Other than Economy Plus (and some very nice business class on some of the long-haul planes,) United is falling behind other airlines. It would be hard to recommend an ordinary coach seat. The one big amenity that more and more other airlines are providing is power in coach, in particular 115v AC power which is more flexible than the older 15vdc “Empower” system United uses in business class. The main downside of the 115v connections is they tend to be mounted under the seats, making them hard to get to. Air Canada has put them in the personal video panels. Virgin placed them under the seats but high and forward enough to be reached (if you knew what you were looking for) but also so close as to make wall-warts bump against your legs. Virgin also offered USB jacks down under the seats, also hard to get to. Even if you don’t want to put 115v up higher, USB charging jacks are better placed in the video console/seatback I think.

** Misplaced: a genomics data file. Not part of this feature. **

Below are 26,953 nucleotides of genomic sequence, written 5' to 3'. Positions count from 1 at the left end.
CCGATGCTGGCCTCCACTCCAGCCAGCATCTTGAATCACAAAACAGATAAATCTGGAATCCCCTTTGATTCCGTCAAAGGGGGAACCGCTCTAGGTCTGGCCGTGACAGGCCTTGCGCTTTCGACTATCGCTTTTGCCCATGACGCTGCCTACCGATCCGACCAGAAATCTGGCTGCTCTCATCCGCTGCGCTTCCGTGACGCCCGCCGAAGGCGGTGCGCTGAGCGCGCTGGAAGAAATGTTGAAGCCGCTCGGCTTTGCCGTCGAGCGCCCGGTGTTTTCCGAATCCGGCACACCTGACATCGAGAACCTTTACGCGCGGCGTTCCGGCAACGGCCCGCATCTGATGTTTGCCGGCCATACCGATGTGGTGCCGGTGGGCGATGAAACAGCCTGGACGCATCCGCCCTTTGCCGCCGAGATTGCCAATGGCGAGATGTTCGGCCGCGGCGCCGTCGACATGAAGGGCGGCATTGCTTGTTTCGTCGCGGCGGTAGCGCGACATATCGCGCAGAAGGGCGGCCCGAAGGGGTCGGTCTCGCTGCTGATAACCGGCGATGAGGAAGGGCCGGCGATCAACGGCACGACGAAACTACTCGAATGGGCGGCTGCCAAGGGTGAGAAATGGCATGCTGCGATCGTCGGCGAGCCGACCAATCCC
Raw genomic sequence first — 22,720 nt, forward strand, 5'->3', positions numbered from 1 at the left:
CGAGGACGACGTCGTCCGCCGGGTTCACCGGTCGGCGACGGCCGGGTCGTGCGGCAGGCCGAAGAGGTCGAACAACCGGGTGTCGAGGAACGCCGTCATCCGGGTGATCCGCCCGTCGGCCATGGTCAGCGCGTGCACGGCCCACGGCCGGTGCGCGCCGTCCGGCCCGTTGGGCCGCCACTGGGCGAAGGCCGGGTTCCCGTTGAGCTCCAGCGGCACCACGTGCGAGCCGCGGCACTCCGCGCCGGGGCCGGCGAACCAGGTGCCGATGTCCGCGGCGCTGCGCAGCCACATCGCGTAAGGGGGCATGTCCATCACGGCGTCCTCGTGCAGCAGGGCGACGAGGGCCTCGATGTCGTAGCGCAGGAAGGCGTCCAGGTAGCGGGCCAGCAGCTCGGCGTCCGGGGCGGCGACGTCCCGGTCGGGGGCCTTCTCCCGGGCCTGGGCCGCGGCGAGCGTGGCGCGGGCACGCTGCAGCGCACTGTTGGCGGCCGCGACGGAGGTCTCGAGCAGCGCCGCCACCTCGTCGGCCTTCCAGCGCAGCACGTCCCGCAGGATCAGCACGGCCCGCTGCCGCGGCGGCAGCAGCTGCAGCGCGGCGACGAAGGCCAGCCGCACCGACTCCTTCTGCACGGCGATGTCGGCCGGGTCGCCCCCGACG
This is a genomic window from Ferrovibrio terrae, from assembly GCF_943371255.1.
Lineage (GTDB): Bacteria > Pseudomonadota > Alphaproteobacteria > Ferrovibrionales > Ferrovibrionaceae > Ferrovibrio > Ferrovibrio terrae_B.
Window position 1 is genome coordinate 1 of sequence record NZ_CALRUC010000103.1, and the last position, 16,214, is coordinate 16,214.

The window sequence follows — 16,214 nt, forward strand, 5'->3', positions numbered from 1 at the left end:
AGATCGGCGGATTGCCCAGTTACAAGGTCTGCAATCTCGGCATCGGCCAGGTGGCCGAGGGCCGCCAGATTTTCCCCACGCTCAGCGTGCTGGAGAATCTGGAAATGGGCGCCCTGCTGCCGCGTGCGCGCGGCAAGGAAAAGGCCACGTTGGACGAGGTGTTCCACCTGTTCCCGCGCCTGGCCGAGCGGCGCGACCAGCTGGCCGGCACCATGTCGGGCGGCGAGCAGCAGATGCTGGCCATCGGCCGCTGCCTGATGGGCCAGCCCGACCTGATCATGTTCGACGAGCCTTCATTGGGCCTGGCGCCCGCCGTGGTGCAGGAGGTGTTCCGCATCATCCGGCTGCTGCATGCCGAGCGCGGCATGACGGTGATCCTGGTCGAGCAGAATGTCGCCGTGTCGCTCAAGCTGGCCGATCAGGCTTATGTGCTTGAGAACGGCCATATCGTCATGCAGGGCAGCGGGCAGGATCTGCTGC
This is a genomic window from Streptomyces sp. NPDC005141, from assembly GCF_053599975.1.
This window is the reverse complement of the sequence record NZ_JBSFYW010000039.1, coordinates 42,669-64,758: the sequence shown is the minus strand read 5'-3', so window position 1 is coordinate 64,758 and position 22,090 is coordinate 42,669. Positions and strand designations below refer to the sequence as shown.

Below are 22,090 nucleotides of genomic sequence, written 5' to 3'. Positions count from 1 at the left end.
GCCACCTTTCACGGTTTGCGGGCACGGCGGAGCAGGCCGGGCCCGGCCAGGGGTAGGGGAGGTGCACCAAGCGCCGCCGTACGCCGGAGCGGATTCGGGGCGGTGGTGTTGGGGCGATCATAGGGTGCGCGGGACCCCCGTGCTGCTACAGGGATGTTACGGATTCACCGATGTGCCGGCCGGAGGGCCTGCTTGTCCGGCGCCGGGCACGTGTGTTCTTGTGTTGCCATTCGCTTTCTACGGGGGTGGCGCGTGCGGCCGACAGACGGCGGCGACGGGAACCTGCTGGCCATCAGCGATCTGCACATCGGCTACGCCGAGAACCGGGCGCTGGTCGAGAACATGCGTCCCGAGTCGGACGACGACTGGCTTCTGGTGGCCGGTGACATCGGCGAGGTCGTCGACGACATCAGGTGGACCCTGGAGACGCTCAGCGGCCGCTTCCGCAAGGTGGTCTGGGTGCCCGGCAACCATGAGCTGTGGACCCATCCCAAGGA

American Airlines has a mix of DC and AC power, but still makes it available in coach. Continental has put EmPower on some planes in the front half of coach, but some newer planes have AC power all the way through coach. read more »
I was reminded yesterday, after posting more on the cost-effectiveness of energy sources, to point out an interesting new book on the economics of energy. The book is Sustainable Energy With the Hot Air by David MacKay, a physics professor from Cambridge University. What’s important about the book is that he pays hard attention to the numbers, and demonstrates that certain types of alternative energy are likely to never make sense, while others are more promising.